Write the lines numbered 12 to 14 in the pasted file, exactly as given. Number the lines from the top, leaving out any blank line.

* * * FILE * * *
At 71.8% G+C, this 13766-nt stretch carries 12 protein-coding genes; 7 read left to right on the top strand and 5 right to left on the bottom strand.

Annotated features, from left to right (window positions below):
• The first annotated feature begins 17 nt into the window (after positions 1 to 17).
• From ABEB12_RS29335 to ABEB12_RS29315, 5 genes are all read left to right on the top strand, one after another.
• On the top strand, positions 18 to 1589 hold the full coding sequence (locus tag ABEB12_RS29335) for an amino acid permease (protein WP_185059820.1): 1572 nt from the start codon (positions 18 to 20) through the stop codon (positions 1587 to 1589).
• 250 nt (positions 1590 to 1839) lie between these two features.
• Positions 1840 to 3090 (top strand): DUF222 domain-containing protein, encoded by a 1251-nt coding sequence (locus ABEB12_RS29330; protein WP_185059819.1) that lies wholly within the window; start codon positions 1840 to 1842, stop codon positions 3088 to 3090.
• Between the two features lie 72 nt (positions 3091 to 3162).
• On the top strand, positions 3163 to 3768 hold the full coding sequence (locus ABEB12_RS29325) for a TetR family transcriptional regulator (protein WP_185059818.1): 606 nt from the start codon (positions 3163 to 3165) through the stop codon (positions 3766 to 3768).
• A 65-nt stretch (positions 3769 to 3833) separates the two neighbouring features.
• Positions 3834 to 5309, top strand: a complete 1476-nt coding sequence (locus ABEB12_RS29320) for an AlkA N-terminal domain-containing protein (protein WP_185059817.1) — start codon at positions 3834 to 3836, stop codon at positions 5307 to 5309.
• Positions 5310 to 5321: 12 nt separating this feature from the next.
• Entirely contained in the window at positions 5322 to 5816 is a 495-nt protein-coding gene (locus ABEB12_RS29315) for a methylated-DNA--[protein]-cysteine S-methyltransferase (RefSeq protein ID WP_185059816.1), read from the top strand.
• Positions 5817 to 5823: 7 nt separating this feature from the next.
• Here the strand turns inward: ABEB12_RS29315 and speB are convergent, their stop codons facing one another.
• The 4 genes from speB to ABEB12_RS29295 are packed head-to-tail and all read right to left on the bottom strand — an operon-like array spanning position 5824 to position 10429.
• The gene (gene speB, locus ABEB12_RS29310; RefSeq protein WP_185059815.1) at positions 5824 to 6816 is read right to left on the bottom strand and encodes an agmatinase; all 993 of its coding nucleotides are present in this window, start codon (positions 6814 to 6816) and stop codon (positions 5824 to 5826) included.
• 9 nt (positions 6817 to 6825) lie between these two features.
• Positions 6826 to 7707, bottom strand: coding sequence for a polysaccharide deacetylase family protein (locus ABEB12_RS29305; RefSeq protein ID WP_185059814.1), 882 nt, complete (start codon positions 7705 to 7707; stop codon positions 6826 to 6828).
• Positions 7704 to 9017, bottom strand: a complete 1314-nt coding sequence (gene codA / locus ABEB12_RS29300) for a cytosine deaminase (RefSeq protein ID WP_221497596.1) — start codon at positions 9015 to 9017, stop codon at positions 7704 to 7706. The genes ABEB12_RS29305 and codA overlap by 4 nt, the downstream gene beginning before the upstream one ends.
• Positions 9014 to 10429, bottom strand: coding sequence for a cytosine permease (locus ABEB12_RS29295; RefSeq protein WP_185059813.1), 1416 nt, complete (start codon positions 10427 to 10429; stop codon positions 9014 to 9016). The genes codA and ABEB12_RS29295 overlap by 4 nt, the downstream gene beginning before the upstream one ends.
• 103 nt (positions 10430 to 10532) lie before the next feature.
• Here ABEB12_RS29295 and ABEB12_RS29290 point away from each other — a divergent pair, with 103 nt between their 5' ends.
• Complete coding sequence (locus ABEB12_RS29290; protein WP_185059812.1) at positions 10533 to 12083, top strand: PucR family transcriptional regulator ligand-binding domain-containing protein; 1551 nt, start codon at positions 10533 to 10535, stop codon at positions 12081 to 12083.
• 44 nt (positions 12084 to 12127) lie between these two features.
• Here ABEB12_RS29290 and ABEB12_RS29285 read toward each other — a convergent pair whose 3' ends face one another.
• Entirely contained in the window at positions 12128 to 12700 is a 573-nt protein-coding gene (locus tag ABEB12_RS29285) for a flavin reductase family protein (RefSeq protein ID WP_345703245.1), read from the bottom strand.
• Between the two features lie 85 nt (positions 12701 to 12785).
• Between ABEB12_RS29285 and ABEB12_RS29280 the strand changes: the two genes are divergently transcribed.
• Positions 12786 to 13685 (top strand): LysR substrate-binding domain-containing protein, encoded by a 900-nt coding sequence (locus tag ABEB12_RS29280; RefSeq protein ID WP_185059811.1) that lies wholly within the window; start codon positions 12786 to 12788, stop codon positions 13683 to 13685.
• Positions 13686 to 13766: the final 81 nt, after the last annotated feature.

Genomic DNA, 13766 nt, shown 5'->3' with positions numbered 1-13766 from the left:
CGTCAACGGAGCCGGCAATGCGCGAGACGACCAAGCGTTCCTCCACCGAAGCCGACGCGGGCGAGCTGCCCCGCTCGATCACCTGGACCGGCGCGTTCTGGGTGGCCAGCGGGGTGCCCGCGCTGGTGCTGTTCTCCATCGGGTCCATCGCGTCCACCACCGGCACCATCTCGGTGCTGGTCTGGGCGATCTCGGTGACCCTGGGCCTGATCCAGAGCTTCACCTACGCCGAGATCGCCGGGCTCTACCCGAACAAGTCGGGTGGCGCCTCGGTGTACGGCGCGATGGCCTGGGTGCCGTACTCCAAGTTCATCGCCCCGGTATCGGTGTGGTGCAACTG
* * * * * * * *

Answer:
• Positions 5310 to 5321: 12 nt separating this feature from the next.
• Entirely contained in the window at positions 5322 to 5816 is a 495-nt protein-coding gene (locus ABEB12_RS29315) for a methylated-DNA--[protein]-cysteine S-methyltransferase (RefSeq protein ID WP_185059816.1), read from the top strand.
• Positions 5817 to 5823: 7 nt separating this feature from the next.